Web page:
While other pop stars make albums, Kanye is making entertainment software
You will probably never again own a new album by Kanye West. But if it makes you feel better, you can rent his software.
You probably won’t be too upset, either, just like when people quickly forgave Bethesda Softworks last November when their blockbuster game, Fallout 4, shipped with a few glitches.
To address the bugs, Bethesda released an update (called a “patch”) that had to be installed to make the game work properly online. Even if you’re not a gamer, you’ve probably seen a so-called “day one patch.” Think about the day you bought your smartphone: odds are that as soon as you turned it on, you had to download a set of fixes that developers forgot to include with the original product.
Kanye West quietly introduced rap music to the “day one patch” when he uploaded “No More Parties in L.A.” to his website in January, only to quickly delete it. He then uploaded a new version, because as he said, there was “slight distortion in the main loop” of the first one.
Kanye took this a step further when he finally released “The Life of Pablo” on Tidal, but tweeted that he was going to “fix ‘Wolves’,” the 13th track on the album. Then, he said that the album would never be available for download, which essentially means that he is reserving his right to make any changes he wants – to “Wolves,” to “30 Hours,” whatever – tomorrow, next year, a decade from now.
And now, with his announcement yesterday that he will no longer produce CDs, but only streaming music, he’s pretty much abandoning the concept of the album as a snapshot of thoughts and emotions.
Instead, each album will be a living document. Tracks will be subject to additions, tweaks, and deletions. If someone asks you what you think of “Wolves,” you’ll have to ask: “which version? ‘Wolves’ v1.0, or v1.1?”
“Or wait, is v1.2 out now?”
If the idea of Kanye repeatedly “fixing" a song that has already been (sort of) released seems strange, it’s only because we don’t tend to think of most art as something that should be improved upon, ever. Art is created, we think, and then it immediately becomes an archive. A fossil that we can own.
But that’s a consumer-centered way of looking at art, driven by our own sense of comfort and convenience. For most artists, an artistic work is never complete. Instead, it’s “abandoned or it’s ripped out of your hands, and it’s thrown into the marketplace, never finished."
Those are words by the way, of the words of one of the artists most known for tinkering with his work after the fact:
Think of it like this: what if George Lucas had the power to really “patch” or “update” the original "Star Wars”? Near the beginning of the original film, Han Solo shoots and kills a green-skinned bounty hunter named Greedo. But later, George Lucas decided that this made Han Solo look too cold-blooded. So in 1997, the remastered version showed Greedo shooting at Han first. Hardcore fans were angry at what they thought was a watering-down of the original.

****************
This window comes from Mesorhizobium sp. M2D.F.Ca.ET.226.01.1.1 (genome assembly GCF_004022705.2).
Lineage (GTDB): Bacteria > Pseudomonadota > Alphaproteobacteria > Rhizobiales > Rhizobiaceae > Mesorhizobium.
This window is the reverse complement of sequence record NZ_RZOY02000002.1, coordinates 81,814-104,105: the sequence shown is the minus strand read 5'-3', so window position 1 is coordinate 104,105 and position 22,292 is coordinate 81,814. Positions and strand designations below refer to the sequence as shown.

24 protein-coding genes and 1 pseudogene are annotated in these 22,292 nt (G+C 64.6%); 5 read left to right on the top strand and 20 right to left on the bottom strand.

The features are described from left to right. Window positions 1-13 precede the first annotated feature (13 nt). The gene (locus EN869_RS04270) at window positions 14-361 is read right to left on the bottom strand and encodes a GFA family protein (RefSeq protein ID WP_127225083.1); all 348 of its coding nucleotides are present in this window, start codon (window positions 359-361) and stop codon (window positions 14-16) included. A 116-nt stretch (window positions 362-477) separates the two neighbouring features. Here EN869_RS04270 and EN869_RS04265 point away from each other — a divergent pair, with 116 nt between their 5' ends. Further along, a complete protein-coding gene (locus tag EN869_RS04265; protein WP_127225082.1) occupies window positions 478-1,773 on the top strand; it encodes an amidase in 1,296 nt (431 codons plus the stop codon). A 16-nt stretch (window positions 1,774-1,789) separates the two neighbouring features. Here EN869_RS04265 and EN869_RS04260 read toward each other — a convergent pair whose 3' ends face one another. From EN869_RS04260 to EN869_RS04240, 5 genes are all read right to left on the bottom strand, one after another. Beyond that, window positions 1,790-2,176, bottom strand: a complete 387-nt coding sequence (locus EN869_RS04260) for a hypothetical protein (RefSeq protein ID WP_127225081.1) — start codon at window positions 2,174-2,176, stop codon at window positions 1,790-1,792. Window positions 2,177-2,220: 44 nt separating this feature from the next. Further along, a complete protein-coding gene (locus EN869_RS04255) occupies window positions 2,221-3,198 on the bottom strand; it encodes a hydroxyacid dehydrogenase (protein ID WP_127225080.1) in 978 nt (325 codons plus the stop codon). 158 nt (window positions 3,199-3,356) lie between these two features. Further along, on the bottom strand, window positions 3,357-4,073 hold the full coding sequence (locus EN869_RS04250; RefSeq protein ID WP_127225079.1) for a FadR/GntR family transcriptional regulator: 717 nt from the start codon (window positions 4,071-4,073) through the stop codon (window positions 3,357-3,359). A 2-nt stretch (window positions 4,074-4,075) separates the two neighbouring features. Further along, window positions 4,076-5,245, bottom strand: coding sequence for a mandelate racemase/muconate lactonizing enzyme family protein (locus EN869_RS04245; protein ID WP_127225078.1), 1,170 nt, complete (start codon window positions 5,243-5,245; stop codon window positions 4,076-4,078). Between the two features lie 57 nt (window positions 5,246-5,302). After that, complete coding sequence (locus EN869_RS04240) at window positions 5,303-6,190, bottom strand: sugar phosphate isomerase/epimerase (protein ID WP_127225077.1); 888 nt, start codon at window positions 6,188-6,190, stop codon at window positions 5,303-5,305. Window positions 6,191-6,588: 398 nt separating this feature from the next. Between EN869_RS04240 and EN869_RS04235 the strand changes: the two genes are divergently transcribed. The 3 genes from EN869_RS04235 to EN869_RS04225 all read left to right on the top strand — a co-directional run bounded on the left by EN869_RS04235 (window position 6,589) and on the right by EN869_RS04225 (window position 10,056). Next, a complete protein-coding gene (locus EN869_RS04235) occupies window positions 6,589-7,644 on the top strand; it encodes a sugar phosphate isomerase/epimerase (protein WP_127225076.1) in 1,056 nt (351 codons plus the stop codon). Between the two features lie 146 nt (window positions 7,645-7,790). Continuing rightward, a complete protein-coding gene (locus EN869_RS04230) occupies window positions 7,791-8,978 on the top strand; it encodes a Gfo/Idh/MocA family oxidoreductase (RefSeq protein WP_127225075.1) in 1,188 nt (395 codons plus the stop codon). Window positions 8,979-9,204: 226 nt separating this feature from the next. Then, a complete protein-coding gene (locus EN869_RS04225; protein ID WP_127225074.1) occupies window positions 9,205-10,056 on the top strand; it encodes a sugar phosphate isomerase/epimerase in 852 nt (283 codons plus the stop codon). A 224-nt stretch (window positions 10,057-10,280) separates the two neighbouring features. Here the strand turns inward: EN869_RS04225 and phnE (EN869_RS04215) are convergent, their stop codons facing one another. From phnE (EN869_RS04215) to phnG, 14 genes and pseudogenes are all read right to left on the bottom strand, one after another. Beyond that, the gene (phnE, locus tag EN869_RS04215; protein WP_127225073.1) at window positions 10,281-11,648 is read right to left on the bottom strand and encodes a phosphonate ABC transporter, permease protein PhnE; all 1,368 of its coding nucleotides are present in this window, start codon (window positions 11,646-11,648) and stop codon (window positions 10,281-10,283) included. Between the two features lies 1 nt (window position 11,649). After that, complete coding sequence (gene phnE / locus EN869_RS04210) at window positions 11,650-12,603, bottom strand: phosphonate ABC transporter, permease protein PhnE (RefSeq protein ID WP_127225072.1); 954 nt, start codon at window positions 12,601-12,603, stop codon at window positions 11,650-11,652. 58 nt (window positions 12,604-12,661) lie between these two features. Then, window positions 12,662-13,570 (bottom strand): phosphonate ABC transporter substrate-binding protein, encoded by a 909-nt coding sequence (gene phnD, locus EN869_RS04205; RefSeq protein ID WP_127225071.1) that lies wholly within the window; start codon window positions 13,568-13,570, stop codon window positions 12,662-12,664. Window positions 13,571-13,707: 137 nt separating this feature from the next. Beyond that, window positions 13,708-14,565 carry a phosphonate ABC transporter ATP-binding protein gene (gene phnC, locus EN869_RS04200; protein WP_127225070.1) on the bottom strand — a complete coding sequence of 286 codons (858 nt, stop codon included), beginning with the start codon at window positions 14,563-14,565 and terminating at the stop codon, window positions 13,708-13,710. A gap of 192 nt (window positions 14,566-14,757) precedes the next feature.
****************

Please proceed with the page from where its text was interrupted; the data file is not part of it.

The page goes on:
Among Star Wars fans, the phrase “Han Shot First” became a sort of rallying cry against revisionism by a fickle artist, a claim of fan ownership that is more valid than that of the creator. Because the original version had been released on VHS, we can still watch it as it was when it first appeared in theaters. But if there was a way to push a mass “update” to every existing copy of “Star Wars”, Lucas might well have done it, because to him, the original "doesn’t really exist anymore.”
We may already be there with television, actually. Last season on Fox’s “Empire,” a character was trying out to be in a Pepsi commercial. Later on in the series, the characters actually watch his Pepsi commercial in-show as part of the plot – a natural conclusion of the ever-disappearing gap between advertising and entertainment. But now, if you watch the episode with a Hulu subscription, the Pepsi sequence has been cut out. You can’t experience the original episode anymore (yes, there are DVDs, but that format is dying, too.)
So, what if Kanye is on to something here?
What if recorded music becomes, like software, a living, breathing, body of work? In a way, it would be a return to the essence of art. It wouldn’t be any different from a stage play on Broadway, which necessarily changes and evolves with each performance. It wouldn’t be any different from live music – the communal experience that the vinyl record was invented to (poorly) replace.
Strictly speaking, time-frozen snapshots of Kanye’s albums will always be available in the traditional sense, via illegal downloads. In fact, within a day of its Tidal debut, half a million people already owned the un-ownable “The Life of Pablo (v 1.0),” via torrents. Those people are thieves, but thievery is the backbone of hip-hop. Kanye’s no stranger to software piracy – hell, his early career was bolstered by a healthy culture of mixtape bootleggery.
Kanye’s move to streaming is still just a first step in the process of music catching up to software. As long as music-as-data remains a one-to-many medium, with one artist pushing out occasional updates or revisions, we'll always be able to use pirated copies to relive the nostalgia of past versions, like a middle-aged mom dusting off her old-school Game Boy for a quick game of Tetris.
But if music ever embraces the possibilities that modern software affords – namely, a truly interactive and collaborative experience (think online games like World of Warcraft or The Sims Online, which die if the company stops running the server) – the concept of “buying” an album will be effectively be null.
We won’t own the art. We’ll just pay for access to it.
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